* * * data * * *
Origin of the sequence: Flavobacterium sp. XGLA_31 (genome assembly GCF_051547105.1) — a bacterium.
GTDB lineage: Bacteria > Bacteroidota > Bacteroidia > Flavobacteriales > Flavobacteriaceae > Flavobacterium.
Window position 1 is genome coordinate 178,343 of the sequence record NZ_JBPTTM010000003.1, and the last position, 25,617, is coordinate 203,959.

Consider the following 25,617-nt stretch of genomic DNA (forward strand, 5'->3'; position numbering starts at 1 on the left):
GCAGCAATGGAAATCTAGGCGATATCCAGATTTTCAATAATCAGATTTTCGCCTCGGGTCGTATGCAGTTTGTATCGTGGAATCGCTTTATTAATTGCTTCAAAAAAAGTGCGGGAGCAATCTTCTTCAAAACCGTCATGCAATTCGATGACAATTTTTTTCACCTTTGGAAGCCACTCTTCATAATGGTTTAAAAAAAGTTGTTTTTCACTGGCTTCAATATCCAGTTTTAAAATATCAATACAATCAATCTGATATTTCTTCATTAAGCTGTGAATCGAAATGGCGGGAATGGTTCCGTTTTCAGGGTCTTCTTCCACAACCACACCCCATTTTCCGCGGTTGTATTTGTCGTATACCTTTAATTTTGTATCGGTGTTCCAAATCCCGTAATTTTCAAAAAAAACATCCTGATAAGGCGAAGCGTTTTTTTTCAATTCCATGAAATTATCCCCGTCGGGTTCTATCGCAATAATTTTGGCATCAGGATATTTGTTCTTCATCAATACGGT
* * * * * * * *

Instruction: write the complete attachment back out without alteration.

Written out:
Origin of the sequence: Flavobacterium sp. XGLA_31 (genome assembly GCF_051547105.1) — a bacterium.
GTDB lineage: Bacteria > Bacteroidota > Bacteroidia > Flavobacteriales > Flavobacteriaceae > Flavobacterium.
Window position 1 is genome coordinate 178,343 of the sequence record NZ_JBPTTM010000003.1, and the last position, 25,617, is coordinate 203,959.

Consider the following 25,617-nt stretch of genomic DNA (forward strand, 5'->3'; position numbering starts at 1 on the left):
GCAGCAATGGAAATCTAGGCGATATCCAGATTTTCAATAATCAGATTTTCGCCTCGGGTCGTATGCAGTTTGTATCGTGGAATCGCTTTATTAATTGCTTCAAAAAAAGTGCGGGAGCAATCTTCTTCAAAACCGTCATGCAATTCGATGACAATTTTTTTCACCTTTGGAAGCCACTCTTCATAATGGTTTAAAAAAAGTTGTTTTTCACTGGCTTCAATATCCAGTTTTAAAATATCAATACAATCAATCTGATATTTCTTCATTAAGCTGTGAATCGAAATGGCGGGAATGGTTCCGTTTTCAGGGTCTTCTTCCACAACCACACCCCATTTTCCGCGGTTGTATTTGTCGTATACCTTTAATTTTGTATCGGTGTTCCAAATCCCGTAATTTTCAAAAAAAACATCCTGATAAGGCGAAGCGTTTTTTTTCAATTCCATGAAATTATCCCCGTCGGGTTCTATCGCAATAATTTTGGCATCAGGATATTTGTTCTTCATCAATACGGT